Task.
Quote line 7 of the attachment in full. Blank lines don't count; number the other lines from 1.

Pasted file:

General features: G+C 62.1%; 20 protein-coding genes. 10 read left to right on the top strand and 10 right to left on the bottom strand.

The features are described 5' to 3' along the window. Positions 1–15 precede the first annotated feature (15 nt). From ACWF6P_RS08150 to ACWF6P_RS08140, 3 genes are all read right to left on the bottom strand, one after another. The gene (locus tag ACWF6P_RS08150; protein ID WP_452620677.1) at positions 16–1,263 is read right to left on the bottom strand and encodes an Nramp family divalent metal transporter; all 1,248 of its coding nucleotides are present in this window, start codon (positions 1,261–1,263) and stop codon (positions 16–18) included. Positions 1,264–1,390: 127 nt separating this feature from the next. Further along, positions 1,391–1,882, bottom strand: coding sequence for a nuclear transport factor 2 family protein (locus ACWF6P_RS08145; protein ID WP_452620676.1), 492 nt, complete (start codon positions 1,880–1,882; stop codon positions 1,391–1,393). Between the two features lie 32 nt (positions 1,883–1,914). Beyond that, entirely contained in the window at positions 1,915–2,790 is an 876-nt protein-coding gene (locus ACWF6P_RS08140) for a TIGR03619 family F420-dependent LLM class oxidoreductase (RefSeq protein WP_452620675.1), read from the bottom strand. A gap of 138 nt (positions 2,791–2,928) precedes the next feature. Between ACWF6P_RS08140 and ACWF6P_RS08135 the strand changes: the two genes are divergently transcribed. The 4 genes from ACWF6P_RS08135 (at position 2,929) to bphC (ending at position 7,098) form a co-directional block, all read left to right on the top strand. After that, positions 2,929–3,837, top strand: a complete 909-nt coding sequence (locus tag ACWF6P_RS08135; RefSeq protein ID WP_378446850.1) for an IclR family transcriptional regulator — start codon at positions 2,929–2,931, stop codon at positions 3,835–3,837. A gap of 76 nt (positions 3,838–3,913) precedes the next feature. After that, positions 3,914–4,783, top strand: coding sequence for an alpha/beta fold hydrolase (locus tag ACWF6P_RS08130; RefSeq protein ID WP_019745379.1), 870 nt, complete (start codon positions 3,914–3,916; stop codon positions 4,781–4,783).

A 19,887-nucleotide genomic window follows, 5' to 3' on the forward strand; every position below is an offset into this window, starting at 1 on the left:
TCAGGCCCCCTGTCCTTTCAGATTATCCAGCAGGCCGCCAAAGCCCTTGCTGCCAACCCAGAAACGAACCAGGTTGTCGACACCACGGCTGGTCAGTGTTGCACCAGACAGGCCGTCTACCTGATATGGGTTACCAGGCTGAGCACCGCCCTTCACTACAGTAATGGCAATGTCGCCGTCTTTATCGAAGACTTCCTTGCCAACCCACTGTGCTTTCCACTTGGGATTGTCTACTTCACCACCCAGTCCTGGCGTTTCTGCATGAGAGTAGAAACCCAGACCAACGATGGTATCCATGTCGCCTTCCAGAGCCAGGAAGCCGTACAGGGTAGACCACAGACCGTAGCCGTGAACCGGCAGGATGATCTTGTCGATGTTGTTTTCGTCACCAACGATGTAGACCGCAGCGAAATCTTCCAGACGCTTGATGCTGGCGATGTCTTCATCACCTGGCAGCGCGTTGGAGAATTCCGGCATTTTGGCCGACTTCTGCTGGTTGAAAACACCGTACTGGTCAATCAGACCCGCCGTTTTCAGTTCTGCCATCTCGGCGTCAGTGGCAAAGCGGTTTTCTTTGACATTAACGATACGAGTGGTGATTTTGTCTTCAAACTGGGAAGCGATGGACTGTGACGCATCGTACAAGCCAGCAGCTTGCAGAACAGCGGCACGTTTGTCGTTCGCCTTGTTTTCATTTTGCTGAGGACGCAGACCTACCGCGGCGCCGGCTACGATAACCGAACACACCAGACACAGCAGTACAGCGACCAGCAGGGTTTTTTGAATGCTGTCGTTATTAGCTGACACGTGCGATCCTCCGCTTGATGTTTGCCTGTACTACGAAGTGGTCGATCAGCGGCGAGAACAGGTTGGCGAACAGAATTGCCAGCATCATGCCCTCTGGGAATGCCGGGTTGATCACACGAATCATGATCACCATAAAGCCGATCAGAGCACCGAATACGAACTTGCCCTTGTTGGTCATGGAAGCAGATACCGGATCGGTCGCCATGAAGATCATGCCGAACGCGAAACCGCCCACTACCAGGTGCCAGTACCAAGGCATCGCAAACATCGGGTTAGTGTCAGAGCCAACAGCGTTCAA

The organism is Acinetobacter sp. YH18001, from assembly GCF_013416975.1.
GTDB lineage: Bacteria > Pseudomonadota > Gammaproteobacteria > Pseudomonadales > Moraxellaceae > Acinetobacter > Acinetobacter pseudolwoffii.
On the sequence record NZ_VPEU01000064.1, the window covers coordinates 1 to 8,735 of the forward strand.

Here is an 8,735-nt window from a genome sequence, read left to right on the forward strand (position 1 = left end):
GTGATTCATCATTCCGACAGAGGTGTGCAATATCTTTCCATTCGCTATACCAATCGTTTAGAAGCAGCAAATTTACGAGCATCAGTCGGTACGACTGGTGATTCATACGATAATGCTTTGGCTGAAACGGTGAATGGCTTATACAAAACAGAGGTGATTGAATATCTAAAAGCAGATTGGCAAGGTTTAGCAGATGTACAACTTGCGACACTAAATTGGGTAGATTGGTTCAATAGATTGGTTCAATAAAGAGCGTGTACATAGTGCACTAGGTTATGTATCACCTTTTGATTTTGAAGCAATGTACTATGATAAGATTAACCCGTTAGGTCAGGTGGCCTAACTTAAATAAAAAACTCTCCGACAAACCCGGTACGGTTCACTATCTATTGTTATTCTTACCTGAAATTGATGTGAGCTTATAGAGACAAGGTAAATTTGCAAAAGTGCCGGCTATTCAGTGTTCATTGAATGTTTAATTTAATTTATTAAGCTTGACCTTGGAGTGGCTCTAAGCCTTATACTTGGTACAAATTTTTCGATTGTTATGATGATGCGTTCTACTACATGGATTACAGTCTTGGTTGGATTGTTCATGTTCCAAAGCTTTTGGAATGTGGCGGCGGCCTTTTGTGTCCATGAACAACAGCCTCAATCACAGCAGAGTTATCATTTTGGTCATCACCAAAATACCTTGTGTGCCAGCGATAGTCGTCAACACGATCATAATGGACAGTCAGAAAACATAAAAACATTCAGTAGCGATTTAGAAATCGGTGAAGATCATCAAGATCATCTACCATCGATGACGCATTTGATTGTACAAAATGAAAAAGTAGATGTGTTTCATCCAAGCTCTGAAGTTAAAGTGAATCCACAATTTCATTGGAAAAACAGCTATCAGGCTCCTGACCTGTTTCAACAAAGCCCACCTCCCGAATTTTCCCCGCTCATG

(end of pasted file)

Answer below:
On the sequence record NZ_VPEU01000064.1, the window covers coordinates 1 to 8,735 of the forward strand.